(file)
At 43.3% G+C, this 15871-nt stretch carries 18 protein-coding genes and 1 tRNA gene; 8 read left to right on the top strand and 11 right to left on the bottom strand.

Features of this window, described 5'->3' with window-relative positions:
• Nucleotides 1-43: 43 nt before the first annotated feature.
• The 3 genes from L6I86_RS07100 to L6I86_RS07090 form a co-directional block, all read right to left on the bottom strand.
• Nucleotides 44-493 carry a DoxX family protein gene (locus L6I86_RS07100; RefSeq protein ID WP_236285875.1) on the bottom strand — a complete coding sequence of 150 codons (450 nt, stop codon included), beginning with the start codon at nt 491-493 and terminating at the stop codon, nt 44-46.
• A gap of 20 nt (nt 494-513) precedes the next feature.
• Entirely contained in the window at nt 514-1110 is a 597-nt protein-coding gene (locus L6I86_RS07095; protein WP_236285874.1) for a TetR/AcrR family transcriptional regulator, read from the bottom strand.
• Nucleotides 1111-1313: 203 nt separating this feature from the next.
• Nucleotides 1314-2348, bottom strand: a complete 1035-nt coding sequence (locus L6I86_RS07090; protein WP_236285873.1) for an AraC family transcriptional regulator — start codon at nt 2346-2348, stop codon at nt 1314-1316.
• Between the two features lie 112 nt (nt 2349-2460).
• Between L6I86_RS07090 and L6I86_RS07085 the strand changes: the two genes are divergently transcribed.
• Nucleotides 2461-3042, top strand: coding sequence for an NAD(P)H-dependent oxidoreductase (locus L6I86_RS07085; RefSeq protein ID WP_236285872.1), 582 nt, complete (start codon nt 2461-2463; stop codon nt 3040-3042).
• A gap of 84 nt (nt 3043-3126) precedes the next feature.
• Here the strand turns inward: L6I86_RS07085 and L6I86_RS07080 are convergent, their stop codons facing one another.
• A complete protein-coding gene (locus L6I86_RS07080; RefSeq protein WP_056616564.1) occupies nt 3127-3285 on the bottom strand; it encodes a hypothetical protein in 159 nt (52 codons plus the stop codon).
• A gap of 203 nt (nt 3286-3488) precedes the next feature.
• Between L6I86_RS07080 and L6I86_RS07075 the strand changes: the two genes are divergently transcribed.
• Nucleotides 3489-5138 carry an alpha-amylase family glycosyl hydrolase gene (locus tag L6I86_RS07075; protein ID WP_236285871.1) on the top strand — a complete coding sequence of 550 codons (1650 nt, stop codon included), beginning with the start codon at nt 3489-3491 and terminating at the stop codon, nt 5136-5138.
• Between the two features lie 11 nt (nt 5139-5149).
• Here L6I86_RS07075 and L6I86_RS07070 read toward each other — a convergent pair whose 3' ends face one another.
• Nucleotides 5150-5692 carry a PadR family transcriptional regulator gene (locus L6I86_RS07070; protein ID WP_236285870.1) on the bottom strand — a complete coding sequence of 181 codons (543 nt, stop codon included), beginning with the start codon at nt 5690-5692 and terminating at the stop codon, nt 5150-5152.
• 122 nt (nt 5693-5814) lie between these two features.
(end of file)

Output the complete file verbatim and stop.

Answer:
At 43.3% G+C, this 15871-nt stretch carries 18 protein-coding genes and 1 tRNA gene; 8 read left to right on the top strand and 11 right to left on the bottom strand.

Features of this window, described 5'->3' with window-relative positions:
• Nucleotides 1-43: 43 nt before the first annotated feature.
• The 3 genes from L6I86_RS07100 to L6I86_RS07090 form a co-directional block, all read right to left on the bottom strand.
• Nucleotides 44-493 carry a DoxX family protein gene (locus L6I86_RS07100; RefSeq protein ID WP_236285875.1) on the bottom strand — a complete coding sequence of 150 codons (450 nt, stop codon included), beginning with the start codon at nt 491-493 and terminating at the stop codon, nt 44-46.
• A gap of 20 nt (nt 494-513) precedes the next feature.
• Entirely contained in the window at nt 514-1110 is a 597-nt protein-coding gene (locus L6I86_RS07095; protein WP_236285874.1) for a TetR/AcrR family transcriptional regulator, read from the bottom strand.
• Nucleotides 1111-1313: 203 nt separating this feature from the next.
• Nucleotides 1314-2348, bottom strand: a complete 1035-nt coding sequence (locus L6I86_RS07090; protein WP_236285873.1) for an AraC family transcriptional regulator — start codon at nt 2346-2348, stop codon at nt 1314-1316.
• Between the two features lie 112 nt (nt 2349-2460).
• Between L6I86_RS07090 and L6I86_RS07085 the strand changes: the two genes are divergently transcribed.
• Nucleotides 2461-3042, top strand: coding sequence for an NAD(P)H-dependent oxidoreductase (locus L6I86_RS07085; RefSeq protein ID WP_236285872.1), 582 nt, complete (start codon nt 2461-2463; stop codon nt 3040-3042).
• A gap of 84 nt (nt 3043-3126) precedes the next feature.
• Here the strand turns inward: L6I86_RS07085 and L6I86_RS07080 are convergent, their stop codons facing one another.
• A complete protein-coding gene (locus L6I86_RS07080; RefSeq protein WP_056616564.1) occupies nt 3127-3285 on the bottom strand; it encodes a hypothetical protein in 159 nt (52 codons plus the stop codon).
• A gap of 203 nt (nt 3286-3488) precedes the next feature.
• Between L6I86_RS07080 and L6I86_RS07075 the strand changes: the two genes are divergently transcribed.
• Nucleotides 3489-5138 carry an alpha-amylase family glycosyl hydrolase gene (locus tag L6I86_RS07075; protein ID WP_236285871.1) on the top strand — a complete coding sequence of 550 codons (1650 nt, stop codon included), beginning with the start codon at nt 3489-3491 and terminating at the stop codon, nt 5136-5138.
• Between the two features lie 11 nt (nt 5139-5149).
• Here L6I86_RS07075 and L6I86_RS07070 read toward each other — a convergent pair whose 3' ends face one another.
• Nucleotides 5150-5692 carry a PadR family transcriptional regulator gene (locus L6I86_RS07070; protein ID WP_236285870.1) on the bottom strand — a complete coding sequence of 181 codons (543 nt, stop codon included), beginning with the start codon at nt 5690-5692 and terminating at the stop codon, nt 5150-5152.
• 122 nt (nt 5693-5814) lie between these two features.